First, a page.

Shining a Light in a Dim Corner: Standing to Appeal and the Right to Defend a Judgment in the Federal Courts
114 Pages Posted: 26 Jan 2011
Date Written: 2004
Volumes have been written about standing to sue, very little about standing to appeal. There is no dearth of interesting issues concerning standing to appeal and its converse, the right to defend a judicial order or judgment, however. In this Article, I illuminate many aspects of the law governing these matters in the federal courts, and analyze the weaknesses in the law.
Part I puts the matters under investigation into context. It identifies conceptual similarities and differences between standing to sue and standing to appeal, and between the "right" to defend in the trial court and the right to defend a judicial order or judgment that has been appealed. It considers the purposes of the doctrines governing these matters, and addresses how Rule 19 parties and intervenors fit into our system. Part I brings into focus uncertainties in the source of the constraints on standing to appeal and to defend appeals: which constraints are constitutionally grounded, and which are prudential or practice-based? It also distinguishes between, compares, and explores the relationships among standing to appeal and the right to defend against an appeal, on the one hand, and related doctrines such as capacity to sue and be sued, mootness, appealability and reviewability, other procedural prerequisites to appeal, and acquiescence in a judgment, on the other hand.
Part II delves into the nature and degree of injury that warrants recognition of standing to appeal from an order or judgment in a civil suit, the requisite relation between that injury and the order or judgment sought to be appealed, and the relevance of the appellate court's ability to redress the claimed injury. Among the primary focuses of this section are the bases for appeal available to a person who has substantially prevailed in the trial court. The Article finds little appellate parallel to the vagaries of injury characterization that have made standing to sue doctrine vulnerable to charges of manipulability, and concludes that concerns about manipulation of the system to obtain an early appeal can be handled in determinations of appealability. Part II shows, however, that courts sometimes have been confused about the standing to appeal of litigants who have prevailed in some respects but failed in others, and that courts have had difficulty in determining the sufficiency-for-appeal of grievances that substantially prevailing litigants have claimed. It argues for abandonment of the collateral estoppel exception to the general rule that prevailing parties may not appeal, and for the re-thinking of other exceptions to that rule.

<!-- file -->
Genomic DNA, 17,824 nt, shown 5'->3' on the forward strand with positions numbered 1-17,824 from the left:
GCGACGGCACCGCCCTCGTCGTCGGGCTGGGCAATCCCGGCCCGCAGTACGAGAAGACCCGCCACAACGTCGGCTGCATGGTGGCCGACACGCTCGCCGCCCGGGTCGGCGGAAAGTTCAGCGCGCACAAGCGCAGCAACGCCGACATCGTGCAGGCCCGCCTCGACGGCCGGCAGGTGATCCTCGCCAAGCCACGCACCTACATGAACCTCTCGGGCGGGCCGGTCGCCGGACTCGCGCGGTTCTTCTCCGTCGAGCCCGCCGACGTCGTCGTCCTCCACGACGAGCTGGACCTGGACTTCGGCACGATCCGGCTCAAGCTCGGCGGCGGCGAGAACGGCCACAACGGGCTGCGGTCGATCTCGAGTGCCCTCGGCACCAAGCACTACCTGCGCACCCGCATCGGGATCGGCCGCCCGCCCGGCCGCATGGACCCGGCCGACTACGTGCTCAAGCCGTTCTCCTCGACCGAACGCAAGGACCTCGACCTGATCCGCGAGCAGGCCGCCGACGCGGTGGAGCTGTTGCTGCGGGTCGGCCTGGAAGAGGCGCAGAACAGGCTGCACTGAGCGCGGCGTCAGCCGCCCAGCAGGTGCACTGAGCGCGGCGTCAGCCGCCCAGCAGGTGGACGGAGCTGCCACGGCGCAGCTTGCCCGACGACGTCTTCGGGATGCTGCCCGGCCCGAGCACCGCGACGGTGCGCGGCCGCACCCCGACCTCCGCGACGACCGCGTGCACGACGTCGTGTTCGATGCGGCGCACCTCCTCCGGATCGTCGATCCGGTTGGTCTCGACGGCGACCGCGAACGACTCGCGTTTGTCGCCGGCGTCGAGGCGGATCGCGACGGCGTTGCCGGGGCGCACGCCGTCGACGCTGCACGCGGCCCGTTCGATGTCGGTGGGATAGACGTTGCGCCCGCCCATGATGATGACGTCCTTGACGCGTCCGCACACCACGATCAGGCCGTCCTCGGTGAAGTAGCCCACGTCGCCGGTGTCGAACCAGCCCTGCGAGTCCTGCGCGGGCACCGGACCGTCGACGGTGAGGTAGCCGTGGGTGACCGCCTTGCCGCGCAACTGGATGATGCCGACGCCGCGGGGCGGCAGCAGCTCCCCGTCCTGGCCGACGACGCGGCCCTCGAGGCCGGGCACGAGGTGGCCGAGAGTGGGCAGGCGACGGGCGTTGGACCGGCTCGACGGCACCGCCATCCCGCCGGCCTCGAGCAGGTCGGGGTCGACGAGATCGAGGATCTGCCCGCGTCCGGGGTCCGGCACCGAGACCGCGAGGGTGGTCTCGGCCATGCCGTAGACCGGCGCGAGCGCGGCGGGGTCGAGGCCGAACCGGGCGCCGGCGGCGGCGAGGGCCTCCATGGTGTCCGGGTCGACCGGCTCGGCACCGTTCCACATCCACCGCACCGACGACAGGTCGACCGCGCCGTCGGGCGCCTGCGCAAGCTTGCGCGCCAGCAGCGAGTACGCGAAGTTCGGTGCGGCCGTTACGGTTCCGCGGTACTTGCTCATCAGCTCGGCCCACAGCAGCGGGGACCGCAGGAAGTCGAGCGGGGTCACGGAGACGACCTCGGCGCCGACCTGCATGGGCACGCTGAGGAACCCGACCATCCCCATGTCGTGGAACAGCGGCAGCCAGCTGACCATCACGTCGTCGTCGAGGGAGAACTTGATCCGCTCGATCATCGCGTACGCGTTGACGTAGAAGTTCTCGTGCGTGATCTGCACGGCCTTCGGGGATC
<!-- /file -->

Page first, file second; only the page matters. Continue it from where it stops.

Part II also considers the doctrines that determine who may be an appellee. The Article does not examine standing to appeal, or a right to defend an order or judgment, that is granted by a particular statute and that is not generally applicable and available. For the most part, the Article also does not consider doctrines that govern in criminal prosecutions and related proceedings such as those initiated by petitions for writs of habeas corpus.
Keywords: Standing to appeal, Right to present a defense, Federal courts, Standing to sue
JEL Classification: K00, K10, K40
Suggested Citation: Suggested Citation